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Ukraine war: India’s judge at the ICJ, Justice Dalveer Bhandari, voted against Russia

New Delhi:

The UN’s top court on Wednesday ordered Russia to suspend its invasion of Ukraine, saying it was “profoundly concerned” by Moscow’s use of force. “The Russian Federation shall immediately suspend military operations that it commenced on 24 February on the territory of Ukraine,” pending the final decision in the case, presiding judge Joan Donoghue told the International Court of Justice, or ICJ.

“The court is profoundly concerned about the use of force by the Russian Federation which raises very serious issues in international law,” Justice Donoghue told a hearing in The Hague.

Kyiv dragged Moscow to the UN’s top court days after Russia’s attack on February 24.

India’s judge at the ICJ, Justice Dalveer Bhandari, also voted against Russia.

Justice Bhandari was nominated to the ICJ entirely on the support of the government and various missions over a period of time.

Justice Bhandari voting against Russia, though an independent move based on his interpretation of the Russia-Ukraine issue, is different from what India’s official position has been in different international fora.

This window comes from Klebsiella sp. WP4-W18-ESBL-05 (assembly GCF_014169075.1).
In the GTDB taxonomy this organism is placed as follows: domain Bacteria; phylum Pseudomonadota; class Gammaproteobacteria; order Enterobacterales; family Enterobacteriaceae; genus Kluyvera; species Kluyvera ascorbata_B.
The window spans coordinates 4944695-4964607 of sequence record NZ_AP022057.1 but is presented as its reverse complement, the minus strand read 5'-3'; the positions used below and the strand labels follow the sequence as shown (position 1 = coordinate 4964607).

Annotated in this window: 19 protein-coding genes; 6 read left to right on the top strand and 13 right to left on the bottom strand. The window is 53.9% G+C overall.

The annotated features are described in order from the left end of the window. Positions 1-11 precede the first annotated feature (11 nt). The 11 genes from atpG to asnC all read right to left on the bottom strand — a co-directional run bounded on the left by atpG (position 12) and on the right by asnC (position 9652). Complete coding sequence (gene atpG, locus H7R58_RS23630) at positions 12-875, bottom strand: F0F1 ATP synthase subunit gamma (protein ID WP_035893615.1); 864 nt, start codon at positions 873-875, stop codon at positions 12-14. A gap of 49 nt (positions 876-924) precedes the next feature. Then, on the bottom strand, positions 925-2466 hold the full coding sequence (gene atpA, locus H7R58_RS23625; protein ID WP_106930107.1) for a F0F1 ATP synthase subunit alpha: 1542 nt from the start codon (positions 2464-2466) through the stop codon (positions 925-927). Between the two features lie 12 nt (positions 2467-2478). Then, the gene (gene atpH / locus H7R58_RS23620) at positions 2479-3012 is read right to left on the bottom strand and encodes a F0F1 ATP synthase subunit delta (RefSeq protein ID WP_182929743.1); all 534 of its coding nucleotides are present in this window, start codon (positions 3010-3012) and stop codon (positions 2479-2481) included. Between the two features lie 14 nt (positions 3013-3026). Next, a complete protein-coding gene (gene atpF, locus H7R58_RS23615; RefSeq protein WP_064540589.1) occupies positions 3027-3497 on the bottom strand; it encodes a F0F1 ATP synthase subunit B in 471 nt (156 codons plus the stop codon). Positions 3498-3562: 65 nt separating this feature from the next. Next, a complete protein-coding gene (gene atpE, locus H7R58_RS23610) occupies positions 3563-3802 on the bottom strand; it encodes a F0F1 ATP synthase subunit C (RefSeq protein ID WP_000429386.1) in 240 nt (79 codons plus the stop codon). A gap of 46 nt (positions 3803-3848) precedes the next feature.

India has abstained from voting on the Ukraine-Russia issue in the UN and instead called on both sides to focus on negotiations and end hostilities.

Ukraine accuses Russia of illegally trying to justify its war by falsely alleging genocide in Ukraine’s Donetsk and Lugansk regions. Kyiv then asked the ICJ to take provisional measures ordering Russia to “immediately suspend the military operations.”

“Russia must be stopped, and the court has a role to play in stopping that,” Ukraine’s representative Anton Korynevych told the ICJ last week.

The hearing on Wednesday comes as the number of refugees fleeing Ukraine topped three million and Russian forces step up strikes on residential buildings in Kyiv.

At the same time, Kyiv said it wanted its security to be guaranteed by international forces, as it rejected proposals pushed by Russia for it to adopt a neutral status comparable to Austria or Sweden.

Russia snubbed hearings on March 7 and 8, arguing in a written filing that the ICJ “did not have jurisdiction” because Kyiv’s request fell outside of the scope of the 1948 Genocide Convention on which it based its case.

Moscow also justified its use of force in Ukraine, saying “it was acting in self-defence.”

But the ICJ ruled it had jurisdiction in the case, with Justice Donoghue pointing out the ICJ currently “is not in the possession of evidence substantiating the allegation of the Russian Federation that genocide has been committed on Ukrainian territory.

With inputs from AFP

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